Blue iMac (2021) heroSource: Luke Filipowicz / iMore

The days when Macs didn't get viruses and malware are long over. Unfortunately, though Macs are less prone to picking up nasty files than Windows-based computers, they aren't 100% foolproof. It's why we recommend using the best antivirus tool on the market, because yes, you do need one of these tools installed.

If you haven't yet installed antivirus protection on your computer and are worried you have a problem, there are some troubleshooting steps you can take to attempt to solve the problem. Here are some steps to check Mac for viruses and better protect your computer moving forward.

Delete downloaded files

A downloaded file may be infected with a virus or malware. You can delete these at will.

  1. Go into the Downloads folder on your computer.
  2. Delete unnecessary files.
  3. Empty the Mac Trash.

    To delete downloaded files, go into the Downloads folder, then delete those files not necessary. Empty the Mac Trash.Source: iMore

Look for and remove suspicious Safari extensions

Another way to check Mac for viruses is by looking at Safari extensions. These software titles enhance the internet experience in Safari. Unfortunately, some extensions can cause havoc on your computer. You should delete any extension that you're not familiar with by following these steps.

VPN Deals: Lifetime license for $16, monthly plans at $1 & more

  1. Go into the Safari app on your Mac.
  2. Click Safari on the menu bar.
  3. Choose Preferences.

    To look for and remove suspicious Safari extensions, go into the Safari app, then choose Safari on the menu bar. Choose Preferences.Source: iMore

  4. Click Extensions.
  5. Choose any unfamiliar extension on the left side.
  6. Select Uninstall to delete the extension.
  7. Repeat Steps 5-6 to remove other extensions.
  8. Reboot your computer.

    To look for and remove suspicious Safari extensions, click Extensions, then select an unfamiliar extension on the left side. Select Uninstall to remove the extension. Repeat, then reboot your computer.Source: iMore

Remove unknown apps

As part of regular maintenance, you should remove unnecessary apps from your Mac. To do so:

  1. Go into the Applications folder.
  2. Right-click on any app you'd like to remove.
  3. Choose Move to Trash.
  4. Repeat Steps 2-3 to remove additional apps.
  5. Empty the Mac Trash.

    To remove unknown apps, go into the Applications folder and right-click on the app you wish to delete. Choose Move to Trash. Repeat to remove additional apps, then empty the Mac Trash.Source: iMore

Check and remove login items

Perhaps there's a login item that shouldn't be there on your computer. To check and remove these items:

  1. Choose the Apple icon at the top left of your Mac on the menu bar.
  2. Select System Preferences.
  3. Click Users & Groups.

    To check and remove login items, choose the Apple icon at the top left of your Mac on the menu bar, then select System Preferences. Click Users & Groups. Source: iMore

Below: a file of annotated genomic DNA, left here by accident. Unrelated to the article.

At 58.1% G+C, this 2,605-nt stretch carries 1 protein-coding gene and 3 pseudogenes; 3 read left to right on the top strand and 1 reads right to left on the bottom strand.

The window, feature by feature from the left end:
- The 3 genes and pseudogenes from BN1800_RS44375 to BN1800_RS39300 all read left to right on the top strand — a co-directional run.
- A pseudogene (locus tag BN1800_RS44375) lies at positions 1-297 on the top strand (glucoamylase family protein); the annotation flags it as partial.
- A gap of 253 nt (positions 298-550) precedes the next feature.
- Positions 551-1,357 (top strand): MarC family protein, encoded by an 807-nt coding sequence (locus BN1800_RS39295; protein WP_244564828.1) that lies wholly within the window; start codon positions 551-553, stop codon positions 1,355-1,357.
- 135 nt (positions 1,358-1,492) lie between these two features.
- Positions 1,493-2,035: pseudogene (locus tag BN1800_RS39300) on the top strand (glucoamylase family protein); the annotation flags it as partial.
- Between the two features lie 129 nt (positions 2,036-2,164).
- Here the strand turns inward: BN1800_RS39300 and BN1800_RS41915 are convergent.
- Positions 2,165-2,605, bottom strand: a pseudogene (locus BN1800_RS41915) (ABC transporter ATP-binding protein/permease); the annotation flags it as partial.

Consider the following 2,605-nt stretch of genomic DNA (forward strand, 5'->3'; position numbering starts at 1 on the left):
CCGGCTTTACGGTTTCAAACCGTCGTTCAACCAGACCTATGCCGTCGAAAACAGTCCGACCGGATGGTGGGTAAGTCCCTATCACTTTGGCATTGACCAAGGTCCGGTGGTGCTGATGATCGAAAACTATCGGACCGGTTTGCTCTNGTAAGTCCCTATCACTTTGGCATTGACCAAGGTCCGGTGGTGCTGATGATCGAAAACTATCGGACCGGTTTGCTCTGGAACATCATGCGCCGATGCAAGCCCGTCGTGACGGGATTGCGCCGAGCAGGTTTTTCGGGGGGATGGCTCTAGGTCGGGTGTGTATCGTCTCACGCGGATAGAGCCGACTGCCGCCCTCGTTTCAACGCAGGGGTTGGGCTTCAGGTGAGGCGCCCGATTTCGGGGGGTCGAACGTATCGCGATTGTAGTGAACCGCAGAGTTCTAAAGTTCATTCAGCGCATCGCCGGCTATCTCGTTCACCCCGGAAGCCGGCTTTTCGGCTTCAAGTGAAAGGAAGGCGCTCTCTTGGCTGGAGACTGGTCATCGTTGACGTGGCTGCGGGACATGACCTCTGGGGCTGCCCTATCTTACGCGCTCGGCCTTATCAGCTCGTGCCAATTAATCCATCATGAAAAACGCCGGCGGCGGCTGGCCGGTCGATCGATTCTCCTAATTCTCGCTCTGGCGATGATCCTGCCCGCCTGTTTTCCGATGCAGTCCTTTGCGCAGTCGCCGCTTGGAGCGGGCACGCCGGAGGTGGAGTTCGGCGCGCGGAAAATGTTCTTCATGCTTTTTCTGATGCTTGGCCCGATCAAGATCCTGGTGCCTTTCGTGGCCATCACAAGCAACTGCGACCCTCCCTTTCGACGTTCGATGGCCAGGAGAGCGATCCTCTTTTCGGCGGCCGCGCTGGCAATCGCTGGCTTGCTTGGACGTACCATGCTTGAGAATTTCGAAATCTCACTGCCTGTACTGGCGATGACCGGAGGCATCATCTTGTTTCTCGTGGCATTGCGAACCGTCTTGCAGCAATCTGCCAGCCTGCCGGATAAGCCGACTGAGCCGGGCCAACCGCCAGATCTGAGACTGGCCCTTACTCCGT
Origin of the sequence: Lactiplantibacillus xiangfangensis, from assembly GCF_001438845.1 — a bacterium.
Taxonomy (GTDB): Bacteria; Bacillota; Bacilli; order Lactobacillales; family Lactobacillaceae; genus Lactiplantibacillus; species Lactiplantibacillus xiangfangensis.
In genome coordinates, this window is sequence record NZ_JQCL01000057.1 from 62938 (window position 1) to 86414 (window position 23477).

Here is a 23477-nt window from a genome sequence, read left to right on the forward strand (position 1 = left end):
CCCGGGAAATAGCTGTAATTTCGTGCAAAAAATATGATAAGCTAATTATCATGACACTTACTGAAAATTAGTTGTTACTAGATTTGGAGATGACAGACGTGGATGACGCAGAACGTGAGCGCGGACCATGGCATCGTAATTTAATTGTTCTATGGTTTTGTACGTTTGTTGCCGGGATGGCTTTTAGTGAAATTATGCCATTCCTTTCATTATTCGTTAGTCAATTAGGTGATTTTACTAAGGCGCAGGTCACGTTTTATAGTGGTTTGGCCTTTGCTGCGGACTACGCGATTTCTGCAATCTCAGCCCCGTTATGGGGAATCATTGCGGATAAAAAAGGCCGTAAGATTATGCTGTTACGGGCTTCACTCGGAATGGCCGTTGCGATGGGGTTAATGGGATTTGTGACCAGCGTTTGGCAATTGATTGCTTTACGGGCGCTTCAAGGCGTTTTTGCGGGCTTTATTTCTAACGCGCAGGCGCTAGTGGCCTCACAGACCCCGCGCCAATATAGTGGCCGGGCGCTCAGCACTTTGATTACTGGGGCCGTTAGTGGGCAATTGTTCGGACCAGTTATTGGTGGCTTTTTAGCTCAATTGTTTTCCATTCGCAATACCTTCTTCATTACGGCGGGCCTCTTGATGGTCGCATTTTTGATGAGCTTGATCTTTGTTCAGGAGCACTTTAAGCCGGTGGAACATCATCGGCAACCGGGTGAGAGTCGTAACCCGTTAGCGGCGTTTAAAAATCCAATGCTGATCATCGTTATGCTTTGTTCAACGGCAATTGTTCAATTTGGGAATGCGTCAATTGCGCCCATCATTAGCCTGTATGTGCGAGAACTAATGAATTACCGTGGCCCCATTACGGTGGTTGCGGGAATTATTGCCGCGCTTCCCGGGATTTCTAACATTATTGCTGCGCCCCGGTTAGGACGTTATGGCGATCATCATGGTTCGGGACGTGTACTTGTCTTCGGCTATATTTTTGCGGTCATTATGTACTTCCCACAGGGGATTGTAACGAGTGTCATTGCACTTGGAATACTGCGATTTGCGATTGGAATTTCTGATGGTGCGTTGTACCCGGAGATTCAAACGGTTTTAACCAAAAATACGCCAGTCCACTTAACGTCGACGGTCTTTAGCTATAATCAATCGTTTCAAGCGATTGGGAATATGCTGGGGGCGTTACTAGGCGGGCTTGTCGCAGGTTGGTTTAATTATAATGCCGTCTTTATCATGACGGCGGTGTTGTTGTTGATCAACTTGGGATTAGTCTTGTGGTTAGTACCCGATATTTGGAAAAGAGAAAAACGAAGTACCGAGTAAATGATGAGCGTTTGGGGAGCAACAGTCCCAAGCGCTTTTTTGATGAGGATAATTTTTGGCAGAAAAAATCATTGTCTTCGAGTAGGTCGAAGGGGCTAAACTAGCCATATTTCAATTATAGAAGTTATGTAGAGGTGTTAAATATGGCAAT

4. Choose your profile on the left side of the box.
  5. Select the Login Items tab on the right side.
  6. Highlight the login item you'd like to delete.
  7. Choose - to delete.
  8. Repeat Steps 6-7.

    To check and remove login items, choose your profile on the left side, then select the Login Items tab. Highlight the one you wish to delete, then choose the "-" to delete. Repeat to remove other login items.Source: iMore

Better protect your Mac

One of the ways malware gets distributed onto a computer is through harmless-looking apps. This risk is greatly reduced by only downloading apps from vetted sources. Luckily, Apple has a built-in macOS tool that makes it possible to separate the good from the bad.

  1. Choose the Apple icon at the top left of your Mac on the menu bar.
  2. Select System Preferences.
  3. Click Security & Privacy.

    To better protect your Mac, choose the Apple icon at the top left of your Mac on the menu bar. Select System Preferences than Security & Privacy.Source: iMore

  4. Choose the lock icon at the bottom left on the General tab.
  5. Unlock the lock by logging in with your Mac username and password.
  6. Select the the sources from which you'll allow the software to be installed.
  7. Click the lock again to lock in your choice.

    To better protect your Mac, choose the lock icon and unlock using your Mac username and password. Select the sources from which you'll allow software to be installed. Click the lock again to lock in your choice.Source: iMore

The available choices are:

  • App Store: Allows apps only from the Mac App Store. This is the most secure setting. Apple identifies all the developers of apps in the Mac App Store, and each app is reviewed before it's accepted. macOS checks the app before it opens the first time to be certain it hasn't been modified since the developer shipped it. If there's ever a problem with an app, Apple removes it from the Mac App Store.

  • App Store and identified developers: Allows apps from the Mac App Store and apps from identified developers. Identified developers are registered with Apple and can optionally upload their apps to Apple for a security check. If problems occur with an app, Apple can revoke its authorization. In addition, macOS checks the app before it opens the first time to be certain it hasn't been modified since the developer shipped it.

Get an antivirus tool

If you're still experiencing issues with your Mac, it's probably best to download/purchase a highly-rated third-party antivirus tool. Use this to find and remove the dangerous files, then KEEP the software installed on the computer to protect it in the future.

Questions?

Do you have questions about protecting your Mac or about macOS in general? Let us know below.